I’m no Al Gore, but here’s an Inconvenient Truth…

New York City from the Central Park Reservoir; photo by Seamus Kirst.

Weather in New York isn’t so bad. Yes, we all suffer from Seasonal Affective Disorder for half the year, but that’s nothing that anti-depressants can’t cure, and everyone who’s anyone is already on those anyways. Other cities have real problems to deal with. Living in Los Angeles is only glamorous if you enjoy taking selfies with Kim Kardashian amidst sudden earthquakes, wildfires, floods and mudslides – and no, I’m not talking about the kind made with Kahlua. Everyone in the Rain City, aka Seattle, always smells like mildew, and I’m allergic to dust so I would last all of 30 seconds in an Arizona sandstorm. If you’re a witch with ruby slippers I hope you learned from Dorothy to steer clear of Kansas’ tornadoes.


So yeah, having SAD sucks, but any New Yorker will tell you how much they love having “all of the seasons”. And while I enjoy the blooming tulips of spring and the crimson leaves of fall as much as my next faux-nature enthusiast, I come bearing an inconvenient truth that I was going to wait until the day after tomorrow to share, but I’ve never been much one for keeping secrets: New York’s weather is on a batshit rollercoaster.


Bad news. If you felt as if you were especially cold this past winter, it doesn’t mean you were skinnier than normal. On the bright side it also doesn’t mean that you’re a huge crybaby; you were right. The Northeast was 7.2°F colder than normal in March, according to statistics provided by a climatologist from the Cornell University’s Northeast Regional Climate Center. I don’t think I stand alone in hating frostbite, high heat bills and hypothermia, but don’t despair; the same climatologist told me cold waves are expected to become less intense, less frequent, and of shorter duration.


Don’t tell Al Gore or Bill Nye the Science Guy I said so, but one upside of global warming is that the winters will be less cold! The climate center’s statistics also show the Northeast has warmed by almost 2°F from 1895 to 2011. I love a nice beach day, but on second thought maybe this isn’t such good news. The frequency, intensity and duration of heat waves are expected to increase, as are the number of days per year above 90°F, said the climatologist. So buy yourself an extra stick of deodorant and get ready for the volatile show. If temperatures continue to rise the ice caps will melt, water levels will rise, polar bears will drown and Montauk will become the new Atlantis – as in the Lost City, not the resort with an aquarium waterslide across from Señor Frog.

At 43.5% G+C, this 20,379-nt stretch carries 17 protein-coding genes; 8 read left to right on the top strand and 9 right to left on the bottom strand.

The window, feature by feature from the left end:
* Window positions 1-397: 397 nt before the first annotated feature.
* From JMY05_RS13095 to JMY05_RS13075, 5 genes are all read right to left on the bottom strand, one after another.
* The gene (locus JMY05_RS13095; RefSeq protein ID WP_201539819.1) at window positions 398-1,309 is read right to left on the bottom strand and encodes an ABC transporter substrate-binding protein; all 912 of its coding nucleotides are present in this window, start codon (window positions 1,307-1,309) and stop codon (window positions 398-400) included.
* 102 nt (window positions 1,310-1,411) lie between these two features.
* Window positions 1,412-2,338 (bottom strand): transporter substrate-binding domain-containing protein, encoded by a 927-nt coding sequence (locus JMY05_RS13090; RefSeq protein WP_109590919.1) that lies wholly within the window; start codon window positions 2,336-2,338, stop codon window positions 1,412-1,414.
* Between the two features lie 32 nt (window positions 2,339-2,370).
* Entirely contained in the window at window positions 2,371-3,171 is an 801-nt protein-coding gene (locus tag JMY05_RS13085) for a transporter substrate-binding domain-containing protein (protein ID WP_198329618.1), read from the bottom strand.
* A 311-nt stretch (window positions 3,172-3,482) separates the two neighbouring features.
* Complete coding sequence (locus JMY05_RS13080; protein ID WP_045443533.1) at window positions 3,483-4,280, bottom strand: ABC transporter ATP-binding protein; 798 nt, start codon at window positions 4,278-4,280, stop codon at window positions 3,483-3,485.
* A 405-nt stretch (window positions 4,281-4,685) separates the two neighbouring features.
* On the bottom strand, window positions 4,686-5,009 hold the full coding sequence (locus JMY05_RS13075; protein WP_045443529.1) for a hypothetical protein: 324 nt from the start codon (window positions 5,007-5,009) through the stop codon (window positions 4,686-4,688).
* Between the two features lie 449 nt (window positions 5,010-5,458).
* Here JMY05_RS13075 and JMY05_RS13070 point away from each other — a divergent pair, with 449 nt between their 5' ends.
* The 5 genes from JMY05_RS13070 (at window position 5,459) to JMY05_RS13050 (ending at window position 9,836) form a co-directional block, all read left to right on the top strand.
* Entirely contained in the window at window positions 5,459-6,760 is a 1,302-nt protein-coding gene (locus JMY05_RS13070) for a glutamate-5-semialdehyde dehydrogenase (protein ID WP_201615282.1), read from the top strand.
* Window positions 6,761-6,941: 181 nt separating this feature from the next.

If you enjoy singin’ in the rain, then you’re in luck. New York should be renamed New-New Delhi because monsoons are coming this way. According to the National Climate Assessment, “The Northeast has experienced a greater recent increase in extreme precipitation than any other region in the United States; between 1958 and 2010, the Northeast saw more than a 70% increase in the amount of precipitation falling in very heavy events.” If you’ve been chanting “Rain, Rain Go Away” all summer, don’t hold your breath. This is no temporary phenomenon, as the climatologist told me that the extreme precipitation trend is expected to continue.


In New York there’s always been baseball season and apple season, but residents of the Empire State should also begin preparing themselves for hurricane season. According to that same National Climate Assessment, “The intensity, frequency, and duration of North Atlantic hurricanes, as well as the frequency of the strongest hurricanes, have all increased since the early 1980s.” Non-arc builders may want to call up Noah and try to reserve a seat, because coastal flooding is expected to increase.


While New Yorkers are used to paying for wardrobes to suit our four seasons, climate change will demand some additions to that list: Waist-high rain boots! A new storm shelter! Lifeboats on your roof!


What the hell, Mother Nature? We’re barely out of the recession.


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